1. Briefly tell us about yourself and your background.
My name is Akaliza Gara and I am a 25 year old Rwandan entrepreneur. I moved to Rwanda for the first time in January 2009 after having lived in eight different cities around the world and visiting over 15 others by the time I was graduating from university.
How would you describe yourself?
I am happiest when curled up in a chair with a good book. I think because we travelled so much, I learnt to be more open and social but the truth is, I am quite reserved.
What was your childhood dream? Are you living it?
My childhood dream was to be an author and illustrator of children’s books. I have always loved the experience of getting lost in a story. This year I plan to start creating animated films and series targeting Rwandan children. So I think, in many ways, it’s an extension of my dream.
Briefly tell us about your company, ‘Shaking Sun’
Shaking Sun is a multimedia company that offers a range of services including website development, graphic design and animation. I have a fantastic team which I am hoping to expand this year, by God’s grace.
Why did you decide to venture into the ICT sector
There are a lot of opportunities in the ICT sector in Rwanda. Not only is there a lot of promotion from the Government, but in Rwanda you have the incredible opportunity to be the first to do something. You could be the first Rwanda, to develop a Blackberry app or the first Rwandan to design a laptop. It’s a tremendous honour to feel a part of the development of your country - and I hope other Rwandans can sense that.
What challenges have you come across?
I speak Kinyarwanda quite badly. That’s still very embarrassing! I’ve improved a lot over the last three years, but I still have a long way to go... buhoro buhoro (slowly, slowly).
What inspires you to keep on?
I have always been passionate about art - sketching and painting - but I knew that making a name for myself and having a career in that sector can be very challenging. I was always pretty good with computers, so I decided to combine the two and learn computer animation. The course I ended up taking was Multimedia Technology & Design so I learnt a bit of everything. I realised that there was a huge global market for web design, so I decided to focus on that until I could afford the equipment and software I needed for animation.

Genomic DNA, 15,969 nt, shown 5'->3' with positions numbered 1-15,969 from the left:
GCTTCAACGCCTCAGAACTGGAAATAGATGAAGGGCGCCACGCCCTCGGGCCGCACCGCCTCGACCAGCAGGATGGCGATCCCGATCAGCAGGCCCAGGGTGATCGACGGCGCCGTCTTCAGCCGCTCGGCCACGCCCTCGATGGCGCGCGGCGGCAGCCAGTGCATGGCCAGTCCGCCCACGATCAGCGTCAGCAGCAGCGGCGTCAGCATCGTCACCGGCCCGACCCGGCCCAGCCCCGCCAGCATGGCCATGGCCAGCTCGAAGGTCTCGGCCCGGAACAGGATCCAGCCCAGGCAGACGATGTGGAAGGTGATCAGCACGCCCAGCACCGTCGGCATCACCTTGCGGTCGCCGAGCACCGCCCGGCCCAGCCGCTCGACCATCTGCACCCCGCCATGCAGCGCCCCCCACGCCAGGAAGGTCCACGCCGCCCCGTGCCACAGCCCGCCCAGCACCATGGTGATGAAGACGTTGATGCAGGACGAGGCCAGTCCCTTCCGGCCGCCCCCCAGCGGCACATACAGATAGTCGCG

What do you think is the biggest challenge for the Rwandan woman?
I think one of our biggest challenges is the need to challenge ourselves. For men, there is usually a lot of pressure on them to have successful careers- to be publicly recognised and of course, rich. For women, I think there is more social pressure to get married and also to look good. Sometimes I feel that if my business failed completely but I got married and started a family and dropped my career, I could still be seen as successful - especially if I stayed trim and fit.
But not so with a man, he would be expected to do well at work or in business, as well as have a family. I don’t know any Rwandan ‘house-husbands’. I’m not saying that I’d choose my career over family. Just that, if you are a woman, and you’ve decided you want a big career, the onus is on you to challenge yourself - dream, explore, grow. Chances are, no-one is going to push you - so you have to push yourself.
How do you spend your leisure time?
What leisure time? Just kidding. When I do take a break, I love to read novels. I also love watching cartoons, particularly late at night - Courage the Cowardly Dog, Samurai Jack and the Avatar.
What is you current relationship status?
What a question! It sounds like you are working for Facebook (laughs)... well, I am single. I love children and I can’t wait to have my own one day, by God’s grace.
What are your future plans?
For my business, I hope to get bigger headquarters and offer new services, as well as expand regionally.
Personally, I want to continue travelling. I think my parents gave me the bug and now I’m hooked. I would love to do a tour of Africa - Morocco, Ghana, Botswana and Madagascar.
My mom started asking me at night every time she’d leave me still hunched over my computer, ‘What are you going to do tomorrow?’
The answer is, ‘The same thing I do everyday - try to take over the world!’